Having disputed the linearity of the speech signal, the problem of segmentation arises: one encounters serious difficulties trying to delimit a stretch of speech signal as belonging to a single perceptual unit. This can be again illustrated by the fact that the acoustic properties of the phoneme /d/ will depend on the production of the following vowel (because of coarticulation).
Lack of invariance
The research and application of speech perception has to deal with several problems which result from what has been termed the lack of invariance. As was suggested above, reliable constant relations between a phoneme of a language and its acoustic manifestation in speech are difficult to find. There are several reasons for this:
- Context-induced variation. Phonetic environment affects the acoustic properties of speech sounds. For example, /u/ in English is fronted when surrounded by coronal consonants. Or, the VOT values marking the boundary between voiced and voiceless stops are different for labial, alveolar and velar stops and they shift under stress or depending on the position within a syllable.
- Variation due to differing speech conditions. One important factor that causes variation is differing speech rate. Many phonemic contrasts are constituted by temporal characteristics (short vs. long vowels or consonants, affricates vs. fricatives, stops vs. glides, voiced vs. voiceless stops, etc.) and they are certainly affected by changes in speaking tempo. Another major source of variation is articulatory carefulness vs. sloppiness which is typical for connected speech (articulatory "undershoot" is obviously reflected in the acoustic properties of the sounds produced).
- Variation due to different speaker identity. The resulting acoustic structure of concrete speech productions depends on the physical and psychological properties of individual speakers. Men, women, and children generally produce voices having different pitch. Because speakers have vocal tracts of different sizes (due to sex and age especially) the resonant frequencies (formants), which are important for recognition of speech sounds, will vary in their absolute values across individuals (see Figure 3 for an illustration of this). Dialect and foreign accent cause variation as well.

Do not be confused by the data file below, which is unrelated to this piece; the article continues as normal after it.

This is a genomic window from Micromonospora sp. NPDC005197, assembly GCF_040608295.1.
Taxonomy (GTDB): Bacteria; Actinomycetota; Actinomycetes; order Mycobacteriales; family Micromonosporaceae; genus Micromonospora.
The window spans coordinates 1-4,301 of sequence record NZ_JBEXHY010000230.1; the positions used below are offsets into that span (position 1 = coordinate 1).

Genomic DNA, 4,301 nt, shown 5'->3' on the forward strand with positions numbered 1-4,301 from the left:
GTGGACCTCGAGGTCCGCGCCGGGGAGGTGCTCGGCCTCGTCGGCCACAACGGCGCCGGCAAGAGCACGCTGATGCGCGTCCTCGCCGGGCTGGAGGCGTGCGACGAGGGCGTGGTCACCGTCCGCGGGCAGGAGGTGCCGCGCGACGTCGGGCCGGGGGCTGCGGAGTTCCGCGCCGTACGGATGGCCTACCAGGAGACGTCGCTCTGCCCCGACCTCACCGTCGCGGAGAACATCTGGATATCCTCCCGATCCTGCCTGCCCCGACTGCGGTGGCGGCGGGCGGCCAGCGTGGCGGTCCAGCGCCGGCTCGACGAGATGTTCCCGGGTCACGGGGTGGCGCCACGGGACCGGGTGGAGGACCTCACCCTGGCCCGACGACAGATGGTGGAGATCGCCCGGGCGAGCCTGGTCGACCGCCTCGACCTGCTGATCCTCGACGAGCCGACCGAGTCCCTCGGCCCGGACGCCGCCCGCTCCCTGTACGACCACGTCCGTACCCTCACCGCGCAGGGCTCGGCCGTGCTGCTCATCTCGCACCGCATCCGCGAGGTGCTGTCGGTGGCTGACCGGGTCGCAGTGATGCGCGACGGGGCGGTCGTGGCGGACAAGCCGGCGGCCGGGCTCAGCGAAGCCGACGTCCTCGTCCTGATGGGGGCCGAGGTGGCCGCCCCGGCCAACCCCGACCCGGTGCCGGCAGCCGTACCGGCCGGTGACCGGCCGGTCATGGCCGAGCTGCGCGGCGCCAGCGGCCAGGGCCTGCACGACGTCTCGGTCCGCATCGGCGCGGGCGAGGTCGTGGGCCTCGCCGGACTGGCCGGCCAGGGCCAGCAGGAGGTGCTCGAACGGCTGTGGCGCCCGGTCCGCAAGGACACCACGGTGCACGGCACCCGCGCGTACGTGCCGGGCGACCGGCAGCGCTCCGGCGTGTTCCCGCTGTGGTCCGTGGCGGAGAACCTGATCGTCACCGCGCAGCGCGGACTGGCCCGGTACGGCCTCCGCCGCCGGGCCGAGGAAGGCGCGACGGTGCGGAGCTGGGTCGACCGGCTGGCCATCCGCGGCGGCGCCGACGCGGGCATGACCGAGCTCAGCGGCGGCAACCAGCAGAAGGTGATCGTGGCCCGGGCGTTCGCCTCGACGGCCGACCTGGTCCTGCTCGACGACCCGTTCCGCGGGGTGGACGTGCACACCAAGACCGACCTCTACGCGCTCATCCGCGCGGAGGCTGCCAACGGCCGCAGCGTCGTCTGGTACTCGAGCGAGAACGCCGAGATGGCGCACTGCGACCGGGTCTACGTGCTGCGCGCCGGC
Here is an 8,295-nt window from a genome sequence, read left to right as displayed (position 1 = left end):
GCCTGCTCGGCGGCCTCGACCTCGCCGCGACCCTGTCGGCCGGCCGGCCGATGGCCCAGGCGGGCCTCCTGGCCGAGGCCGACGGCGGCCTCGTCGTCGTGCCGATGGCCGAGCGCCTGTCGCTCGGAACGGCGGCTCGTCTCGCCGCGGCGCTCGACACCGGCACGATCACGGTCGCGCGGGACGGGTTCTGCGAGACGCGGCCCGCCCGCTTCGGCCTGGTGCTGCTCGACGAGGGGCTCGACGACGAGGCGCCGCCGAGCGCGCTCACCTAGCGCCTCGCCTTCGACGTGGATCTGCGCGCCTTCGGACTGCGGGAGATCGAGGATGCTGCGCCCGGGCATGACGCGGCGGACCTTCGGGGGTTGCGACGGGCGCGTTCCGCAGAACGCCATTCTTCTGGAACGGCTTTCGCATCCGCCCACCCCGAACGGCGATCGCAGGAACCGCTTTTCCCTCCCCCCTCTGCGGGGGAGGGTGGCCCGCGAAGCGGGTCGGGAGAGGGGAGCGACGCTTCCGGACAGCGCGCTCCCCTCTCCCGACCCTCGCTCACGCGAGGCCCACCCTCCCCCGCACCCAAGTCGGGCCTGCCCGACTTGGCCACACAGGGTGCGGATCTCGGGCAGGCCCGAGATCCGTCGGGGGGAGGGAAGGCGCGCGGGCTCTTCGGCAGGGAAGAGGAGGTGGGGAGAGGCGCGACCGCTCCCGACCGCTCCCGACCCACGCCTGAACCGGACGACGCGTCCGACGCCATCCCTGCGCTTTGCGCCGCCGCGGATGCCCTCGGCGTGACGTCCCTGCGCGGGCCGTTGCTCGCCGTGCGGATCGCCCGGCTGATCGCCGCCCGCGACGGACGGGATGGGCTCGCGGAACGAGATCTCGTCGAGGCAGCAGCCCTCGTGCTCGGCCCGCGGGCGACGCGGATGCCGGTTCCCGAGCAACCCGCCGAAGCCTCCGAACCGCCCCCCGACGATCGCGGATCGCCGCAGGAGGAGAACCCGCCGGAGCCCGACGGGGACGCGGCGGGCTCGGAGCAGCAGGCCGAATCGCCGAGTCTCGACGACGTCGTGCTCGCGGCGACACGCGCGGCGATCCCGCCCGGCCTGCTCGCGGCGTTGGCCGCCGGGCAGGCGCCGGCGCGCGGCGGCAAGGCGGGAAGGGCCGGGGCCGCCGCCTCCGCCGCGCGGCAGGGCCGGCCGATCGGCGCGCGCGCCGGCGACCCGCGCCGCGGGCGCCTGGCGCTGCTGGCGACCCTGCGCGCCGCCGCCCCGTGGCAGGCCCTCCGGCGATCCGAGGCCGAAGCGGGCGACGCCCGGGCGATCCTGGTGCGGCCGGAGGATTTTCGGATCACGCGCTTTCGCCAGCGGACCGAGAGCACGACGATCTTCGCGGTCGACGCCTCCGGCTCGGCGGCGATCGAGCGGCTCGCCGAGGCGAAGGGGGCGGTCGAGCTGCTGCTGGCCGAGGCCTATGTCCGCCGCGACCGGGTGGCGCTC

Perceptual constancy and normalization
Despite the great variety of different speakers and different conditions, listeners perceive vowels and consonants as constant categories. It has been proposed that this is achieved by means of the perceptual normalization process in which listeners filter out the noise (i.e. variation) to arrive at the underlying category. Vocal-tract-size differences result in formant-frequency variation across speakers; therefore a listener has to adjust his/her perceptual system to the acoustic characteristics of a particular speaker. This may be accomplished by considering the ratios of formants rather than their absolute values. This process has been called vocal tract normalization (see Figure 3 for an example). Similarly, listeners are believed to adjust the perception of duration to the current tempo of the speech they are listening to – this has been referred to as speech rate normalization.
Whether or not normalization actually takes place and what is its exact nature is a matter of theoretical controversy (see theories below). Perceptual constancy is a phenomenon not specific to speech perception only; it exists in other types of perception too.
Categorical perception is involved in processes of perceptual differentiation. People perceive speech sounds categorically, that is to say, they are more likely to notice the differences between categories (phonemes) than within categories. The perceptual space between categories is therefore warped, the centers of categories (or "prototypes") working like a sieve or like magnets for incoming speech sounds.